A national committee comprised of the NA regions in Canada.
Freedom begins when you work the program.
Tools to help assist us in our efforts to carry the message
In the spring of 1989, at the World Service Conference of Narcotics Anonymous, the executive director of the WSO Inc. suggested that Canadian members meet to discuss the possible formation of a national service body.
The first gathering of Canadian representatives occurred in Toronto, Ontario in July of 1989. At that time, there were four established regions in Canada: British Columbia (B.C.), Alsask (consisting of the two provinces of Alberta and Saskatchewan), Ontario, and Quebec. The Upper Midwest region of the United States was also present on behalf of their Canadian member area, Winnipeg, Manitoba. NA members from across Canada recognized the need to meet to discuss common concerns in the Canadian fellowship. Until this time, the central points of reference had been the World Service Office Inc. in Van Nuys, California and the Annual World Service Conference of NA. The first tradition was the basis of the participants' desire to form a body that would complement our existing service structure.
Representatives from each of these regions, staff members from the WSO Inc., and members of the World Service Board of Trustees met to discuss the future direction of the Canadian NA fellowship. The members of our Canadian regions were interested in developing a service body to encourage unity and the sharing of relevant information within our borders. The WSO had a vested interest in the development of such a body because of their desire to eventually open a branch office of the WSO Inc. in Canada. With their encouragement and the enthusiasm of the founding members, the vision for the formation of The Canadian Assembly of Narcotics Anonymous ( CANA / ACNA ) was born.
A proposal entitled "The Purpose and Function of the Canadian Assembly of Narcotics Anonymous ( CANA / ACNA )" was developed at the first gathering, and was subsequently presented to the Canadian fellowship for 2/3 majority approval. The document produced was a simple and concise presentation of the mandate of the assembly, outlining guidelines for the general purpose, membership eligibility, and projected goals. As such, the function of this Canadian gathering was established. This purpose and function document was approved at the first official meeting of CANA / ACNA held in Calgary, Alberta in January of 1990.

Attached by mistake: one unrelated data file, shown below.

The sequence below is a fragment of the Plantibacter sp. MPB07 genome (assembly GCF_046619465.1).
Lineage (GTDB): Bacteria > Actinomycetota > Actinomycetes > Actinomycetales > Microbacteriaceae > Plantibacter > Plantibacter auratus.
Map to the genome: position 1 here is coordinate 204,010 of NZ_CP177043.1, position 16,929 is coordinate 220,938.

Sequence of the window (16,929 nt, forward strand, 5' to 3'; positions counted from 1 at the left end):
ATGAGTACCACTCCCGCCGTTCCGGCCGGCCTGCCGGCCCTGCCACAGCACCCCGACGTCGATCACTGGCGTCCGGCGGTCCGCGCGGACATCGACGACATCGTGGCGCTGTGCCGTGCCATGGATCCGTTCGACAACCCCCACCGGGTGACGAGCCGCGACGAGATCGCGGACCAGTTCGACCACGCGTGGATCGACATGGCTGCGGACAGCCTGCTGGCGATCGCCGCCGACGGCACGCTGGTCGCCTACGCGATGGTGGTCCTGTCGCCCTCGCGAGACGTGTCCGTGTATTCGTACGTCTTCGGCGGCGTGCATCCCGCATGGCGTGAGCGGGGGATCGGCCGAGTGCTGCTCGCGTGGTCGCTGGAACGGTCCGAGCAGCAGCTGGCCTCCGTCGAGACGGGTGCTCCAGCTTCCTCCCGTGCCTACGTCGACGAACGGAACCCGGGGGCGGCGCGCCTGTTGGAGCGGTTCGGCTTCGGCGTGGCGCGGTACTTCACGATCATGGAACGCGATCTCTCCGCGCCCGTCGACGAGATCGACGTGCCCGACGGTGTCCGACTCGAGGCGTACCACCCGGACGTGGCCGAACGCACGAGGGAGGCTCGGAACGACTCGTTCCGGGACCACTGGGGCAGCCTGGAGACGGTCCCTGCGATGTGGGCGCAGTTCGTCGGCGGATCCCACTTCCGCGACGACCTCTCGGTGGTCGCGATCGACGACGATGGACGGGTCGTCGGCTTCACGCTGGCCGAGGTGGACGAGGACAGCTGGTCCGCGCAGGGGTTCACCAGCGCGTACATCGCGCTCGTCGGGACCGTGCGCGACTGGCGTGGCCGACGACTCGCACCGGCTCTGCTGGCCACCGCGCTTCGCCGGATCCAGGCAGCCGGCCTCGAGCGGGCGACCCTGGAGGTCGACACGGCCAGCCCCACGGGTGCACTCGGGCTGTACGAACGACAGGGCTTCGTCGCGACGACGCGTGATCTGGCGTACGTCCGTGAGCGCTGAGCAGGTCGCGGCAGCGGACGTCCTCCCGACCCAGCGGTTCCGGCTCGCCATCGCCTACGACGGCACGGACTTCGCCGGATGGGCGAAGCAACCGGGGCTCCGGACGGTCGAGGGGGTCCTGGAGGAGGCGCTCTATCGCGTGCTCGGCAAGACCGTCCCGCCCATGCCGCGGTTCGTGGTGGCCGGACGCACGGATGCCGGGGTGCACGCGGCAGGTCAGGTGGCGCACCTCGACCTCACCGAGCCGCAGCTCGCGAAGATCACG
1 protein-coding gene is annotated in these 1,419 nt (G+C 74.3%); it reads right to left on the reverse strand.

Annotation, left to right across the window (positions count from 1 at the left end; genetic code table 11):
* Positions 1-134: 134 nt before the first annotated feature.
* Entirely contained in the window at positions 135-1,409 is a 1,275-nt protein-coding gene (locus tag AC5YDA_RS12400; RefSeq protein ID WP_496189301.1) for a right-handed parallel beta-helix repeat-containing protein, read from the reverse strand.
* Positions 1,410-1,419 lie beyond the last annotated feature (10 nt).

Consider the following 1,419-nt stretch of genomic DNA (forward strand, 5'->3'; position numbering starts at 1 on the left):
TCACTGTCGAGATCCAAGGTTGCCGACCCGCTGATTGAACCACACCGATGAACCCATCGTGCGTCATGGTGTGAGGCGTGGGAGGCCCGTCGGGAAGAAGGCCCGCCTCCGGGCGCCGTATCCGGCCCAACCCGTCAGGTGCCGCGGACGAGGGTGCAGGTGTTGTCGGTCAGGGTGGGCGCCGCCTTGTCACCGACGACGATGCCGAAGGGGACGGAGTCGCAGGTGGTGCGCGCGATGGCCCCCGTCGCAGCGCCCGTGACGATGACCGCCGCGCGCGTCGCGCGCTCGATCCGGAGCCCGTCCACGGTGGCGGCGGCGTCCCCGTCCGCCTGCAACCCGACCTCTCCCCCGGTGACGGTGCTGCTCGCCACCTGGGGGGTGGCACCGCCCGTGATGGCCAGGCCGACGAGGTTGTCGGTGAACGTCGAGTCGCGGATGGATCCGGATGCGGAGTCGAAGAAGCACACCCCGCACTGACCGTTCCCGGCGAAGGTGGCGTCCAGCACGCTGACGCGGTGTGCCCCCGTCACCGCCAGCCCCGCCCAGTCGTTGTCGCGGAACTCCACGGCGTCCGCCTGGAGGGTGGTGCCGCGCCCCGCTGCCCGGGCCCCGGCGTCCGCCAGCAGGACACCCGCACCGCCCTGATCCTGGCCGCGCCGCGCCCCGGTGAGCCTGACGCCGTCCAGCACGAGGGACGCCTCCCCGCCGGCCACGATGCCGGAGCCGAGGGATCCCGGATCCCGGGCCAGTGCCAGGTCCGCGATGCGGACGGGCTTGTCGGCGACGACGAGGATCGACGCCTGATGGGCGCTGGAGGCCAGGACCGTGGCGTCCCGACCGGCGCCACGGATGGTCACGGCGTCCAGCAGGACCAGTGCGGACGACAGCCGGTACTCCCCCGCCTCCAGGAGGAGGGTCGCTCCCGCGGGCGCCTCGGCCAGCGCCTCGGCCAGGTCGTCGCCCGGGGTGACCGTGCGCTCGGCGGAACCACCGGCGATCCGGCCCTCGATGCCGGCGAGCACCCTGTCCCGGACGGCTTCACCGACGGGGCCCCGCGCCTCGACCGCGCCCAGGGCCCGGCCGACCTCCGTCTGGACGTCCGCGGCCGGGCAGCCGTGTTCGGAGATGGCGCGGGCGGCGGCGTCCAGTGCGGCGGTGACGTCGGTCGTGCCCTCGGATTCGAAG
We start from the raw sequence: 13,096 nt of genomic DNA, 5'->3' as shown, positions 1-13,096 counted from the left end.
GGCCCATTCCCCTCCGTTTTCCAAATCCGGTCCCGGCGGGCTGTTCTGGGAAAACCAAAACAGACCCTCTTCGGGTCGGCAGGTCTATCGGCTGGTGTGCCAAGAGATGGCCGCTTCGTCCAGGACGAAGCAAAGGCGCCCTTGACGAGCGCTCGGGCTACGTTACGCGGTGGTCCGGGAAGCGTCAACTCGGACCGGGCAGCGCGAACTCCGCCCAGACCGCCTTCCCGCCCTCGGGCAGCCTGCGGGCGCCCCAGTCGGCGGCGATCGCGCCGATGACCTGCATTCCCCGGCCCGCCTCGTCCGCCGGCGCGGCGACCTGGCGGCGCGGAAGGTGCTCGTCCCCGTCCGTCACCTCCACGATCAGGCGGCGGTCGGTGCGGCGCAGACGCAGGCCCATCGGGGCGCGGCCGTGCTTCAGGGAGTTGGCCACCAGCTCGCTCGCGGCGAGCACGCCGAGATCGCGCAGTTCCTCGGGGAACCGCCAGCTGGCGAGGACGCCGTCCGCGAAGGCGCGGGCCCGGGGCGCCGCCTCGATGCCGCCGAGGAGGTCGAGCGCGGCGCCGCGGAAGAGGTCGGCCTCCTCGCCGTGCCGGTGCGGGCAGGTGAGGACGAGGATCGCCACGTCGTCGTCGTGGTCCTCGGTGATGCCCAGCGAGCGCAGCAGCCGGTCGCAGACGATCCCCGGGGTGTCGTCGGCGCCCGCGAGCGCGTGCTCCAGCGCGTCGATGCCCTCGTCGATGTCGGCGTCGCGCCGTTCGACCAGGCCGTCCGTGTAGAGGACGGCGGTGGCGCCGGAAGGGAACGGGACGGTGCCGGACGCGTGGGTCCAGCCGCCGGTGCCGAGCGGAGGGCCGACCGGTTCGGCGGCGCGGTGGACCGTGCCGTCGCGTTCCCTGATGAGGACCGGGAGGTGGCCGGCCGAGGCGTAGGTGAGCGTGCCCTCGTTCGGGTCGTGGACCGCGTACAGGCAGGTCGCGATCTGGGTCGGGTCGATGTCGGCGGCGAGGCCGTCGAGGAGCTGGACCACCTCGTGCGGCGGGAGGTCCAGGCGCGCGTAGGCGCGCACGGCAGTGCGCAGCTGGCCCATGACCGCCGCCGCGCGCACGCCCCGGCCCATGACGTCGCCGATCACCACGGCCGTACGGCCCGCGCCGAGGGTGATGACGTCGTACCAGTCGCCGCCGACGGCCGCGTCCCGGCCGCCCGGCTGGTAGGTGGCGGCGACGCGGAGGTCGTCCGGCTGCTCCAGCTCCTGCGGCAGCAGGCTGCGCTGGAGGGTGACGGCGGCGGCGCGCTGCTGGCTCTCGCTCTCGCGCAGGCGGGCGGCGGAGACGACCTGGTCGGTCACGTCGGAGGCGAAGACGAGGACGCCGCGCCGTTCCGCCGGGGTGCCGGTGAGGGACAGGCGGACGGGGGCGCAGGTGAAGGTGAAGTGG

Meetings are currently held at least once a year at different locations across the country. Because of the vast geographic area of our country, the assembly implemented a cost subsidization system to ensure that all would be able to attend. The assembly follows the standard business agenda of NA service committees. Parliamentary format is used and assembly policy has been developed.
Participants include the executive, committee chairpersons, and regional/area representatives. (The distinction 'region/area' geographic boundaries of Canada that are not a part of an existing Canadian region. For example, the Winnipeg area, a member of the Upper Midwest Region of the United States, now sends delegates on its own behalf.) Interested members at large from throughout the country are also welcome to participate on the various CANA / ACNA committees. The assembly currently consists of representatives from five regions: B.C., Al-Sask, Ontario, Le Nordet (Northern Quebec), Quebec, and Canada Atlantic, as well as members from the Winnipeg area. Active subcommittees include: Website, Fellowship Development and Convention.
CANA / ACNA hosts an annual convention with the theme: 'The Adventure/L'Aventure'. The first convention was hosted by the city of Montreal, Quebec in July of 1991. The purpose of this convention is to foster unity and celebrate recovery.
A Unique feature of the convention and the assembly is the fact that they operate on a bilingual basis, recognizing the two official languages of Canada: English and French. Convention events and some CANA / ACNA documents are translated for distribution throughout our fellowship. The simple goals set out by our founding members are slowly being related and there is much work yet to be done. Our members have gathered, a Canadian branch of the WSO Inc. has opened, and Canadian conventions have been held.
Perhaps the most important effect of the creation of the Canadian Assembly is that we, as addicts, are again reminded that we are not alone. To be a part of something larger than ourselves and to work on a national basis to fulfil our primary purpose establishes that spiritual link that alone we cannot experience. The sharing of ideas and encouragement ensures that our efforts will not be wasted and that we can reach every concern of our Canadian neighborhood to carry the message of Narcotics Anonymous. Approved by the Canadian Assembly of Narcotics Anonymous/ Assemblee Canadien de Narcotique Anonymes (CANA / ACNA) October, 1989
Portions of this text are taken from The NA Way, July 1993, pages 10-11
Revised: November 13, 1994